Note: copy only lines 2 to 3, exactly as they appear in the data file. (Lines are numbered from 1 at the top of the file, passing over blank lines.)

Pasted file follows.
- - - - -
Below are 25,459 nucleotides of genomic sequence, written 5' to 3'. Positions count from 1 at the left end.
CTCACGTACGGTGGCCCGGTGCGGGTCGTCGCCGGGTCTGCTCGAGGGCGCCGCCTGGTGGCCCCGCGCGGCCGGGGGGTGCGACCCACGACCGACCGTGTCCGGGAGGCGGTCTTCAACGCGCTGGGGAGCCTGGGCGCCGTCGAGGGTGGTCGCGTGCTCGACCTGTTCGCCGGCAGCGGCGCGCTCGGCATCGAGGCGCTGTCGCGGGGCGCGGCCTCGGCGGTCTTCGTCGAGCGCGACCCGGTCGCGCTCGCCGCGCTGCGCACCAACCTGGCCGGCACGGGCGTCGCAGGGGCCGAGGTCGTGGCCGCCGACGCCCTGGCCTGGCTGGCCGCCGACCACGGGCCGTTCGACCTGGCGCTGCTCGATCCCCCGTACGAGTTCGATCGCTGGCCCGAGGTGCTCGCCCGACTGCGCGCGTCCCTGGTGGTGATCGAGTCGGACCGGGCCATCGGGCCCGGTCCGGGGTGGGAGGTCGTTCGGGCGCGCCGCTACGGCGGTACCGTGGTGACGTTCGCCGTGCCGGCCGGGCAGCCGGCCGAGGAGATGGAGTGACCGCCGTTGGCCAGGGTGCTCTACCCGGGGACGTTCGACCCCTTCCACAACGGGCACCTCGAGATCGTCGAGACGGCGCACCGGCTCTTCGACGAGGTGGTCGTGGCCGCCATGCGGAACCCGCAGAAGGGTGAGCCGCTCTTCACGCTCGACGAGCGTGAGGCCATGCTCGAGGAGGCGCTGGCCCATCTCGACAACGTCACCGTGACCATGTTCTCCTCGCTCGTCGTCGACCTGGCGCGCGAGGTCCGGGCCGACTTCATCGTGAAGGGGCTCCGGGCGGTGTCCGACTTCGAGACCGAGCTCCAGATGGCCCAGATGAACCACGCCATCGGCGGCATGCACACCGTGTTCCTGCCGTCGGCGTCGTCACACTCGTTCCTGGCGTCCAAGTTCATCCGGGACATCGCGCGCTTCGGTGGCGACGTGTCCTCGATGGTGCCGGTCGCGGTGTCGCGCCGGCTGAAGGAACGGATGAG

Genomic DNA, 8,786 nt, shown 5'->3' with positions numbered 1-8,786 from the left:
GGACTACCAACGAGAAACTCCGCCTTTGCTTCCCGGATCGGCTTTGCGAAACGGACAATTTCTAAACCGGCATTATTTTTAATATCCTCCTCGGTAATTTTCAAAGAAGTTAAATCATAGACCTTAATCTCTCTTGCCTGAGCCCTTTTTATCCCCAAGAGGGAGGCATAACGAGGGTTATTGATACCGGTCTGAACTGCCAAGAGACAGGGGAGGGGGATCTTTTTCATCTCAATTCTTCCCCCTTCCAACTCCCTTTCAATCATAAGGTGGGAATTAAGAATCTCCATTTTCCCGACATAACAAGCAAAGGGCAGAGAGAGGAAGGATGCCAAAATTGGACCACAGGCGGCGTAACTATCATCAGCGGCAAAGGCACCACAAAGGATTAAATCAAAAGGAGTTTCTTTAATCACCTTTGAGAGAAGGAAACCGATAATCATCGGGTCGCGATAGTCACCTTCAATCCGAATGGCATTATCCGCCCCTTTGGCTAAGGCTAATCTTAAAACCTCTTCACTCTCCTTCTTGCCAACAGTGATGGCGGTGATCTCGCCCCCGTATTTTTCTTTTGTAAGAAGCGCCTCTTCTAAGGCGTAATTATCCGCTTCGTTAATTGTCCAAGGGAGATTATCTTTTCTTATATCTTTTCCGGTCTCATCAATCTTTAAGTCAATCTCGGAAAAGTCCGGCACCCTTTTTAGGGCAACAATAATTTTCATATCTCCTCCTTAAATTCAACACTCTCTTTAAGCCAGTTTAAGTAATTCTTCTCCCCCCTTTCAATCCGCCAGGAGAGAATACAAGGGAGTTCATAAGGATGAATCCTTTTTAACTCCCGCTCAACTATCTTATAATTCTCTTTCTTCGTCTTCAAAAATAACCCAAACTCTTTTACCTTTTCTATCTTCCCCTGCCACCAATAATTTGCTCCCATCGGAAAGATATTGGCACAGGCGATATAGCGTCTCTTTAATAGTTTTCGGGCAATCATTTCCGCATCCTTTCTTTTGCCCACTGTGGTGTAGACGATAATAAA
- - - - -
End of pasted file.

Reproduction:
CTCACGTACGGTGGCCCGGTGCGGGTCGTCGCCGGGTCTGCTCGAGGGCGCCGCCTGGTGGCCCCGCGCGGCCGGGGGGTGCGACCCACGACCGACCGTGTCCGGGAGGCGGTCTTCAACGCGCTGGGGAGCCTGGGCGCCGTCGAGGGTGGTCGCGTGCTCGACCTGTTCGCCGGCAGCGGCGCGCTCGGCATCGAGGCGCTGTCGCGGGGCGCGGCCTCGGCGGTCTTCGTCGAGCGCGACCCGGTCGCGCTCGCCGCGCTGCGCACCAACCTGGCCGGCACGGGCGTCGCAGGGGCCGAGGTCGTGGCCGCCGACGCCCTGGCCTGGCTGGCCGCCGACCACGGGCCGTTCGACCTGGCGCTGCTCGATCCCCCGTACGAGTTCGATCGCTGGCCCGAGGTGCTCGCCCGACTGCGCGCGTCCCTGGTGGTGATCGAGTCGGACCGGGCCATCGGGCCCGGTCCGGGGTGGGAGGTCGTTCGGGCGCGCCGCTACGGCGGTACCGTGGTGACGTTCGCCGTGCCGGCCGGGCAGCCGGCCGAGGAGATGGAGTGACCGCCGTTGGCCAGGGTGCTCTACCCGGGGACGTTCGACCCCTTCCACAACGGGCACCTCGAGATCGTCGAGACGGCGCACCGGCTCTTCGACGAGGTGGTCGTGGCCGCCATGCGGAACCCGCAGAAGGGTGAGCCGCTCTTCACGCTCGACGAGCGTGAGGCCATGCTCGAGGAGGCGCTGGCCCATCTCGACAACGTCACCGTGACCATGTTCTCCTCGCTCGTCGTCGACCTGGCGCGCGAGGTCCGGGCCGACTTCATCGTGAAGGGGCTCCGGGCGGTGTCCGACTTCGAGACCGAGCTCCAGATGGCCCAGATGAACCACGCCATCGGCGGCATGCACACCGTGTTCCTGCCGTCGGCGTCGTCACACTCGTTCCTGGCGTCCAAGTTCATCCGGGACATCGCGCGCTTCGGTGGCGACGTGTCCTCGATGGTGCCGGTCGCGGTGTCGCGCCGGCTGAAGGAACGGATGAG

Genomic DNA, 8,786 nt, shown 5'->3' with positions numbered 1-8,786 from the left: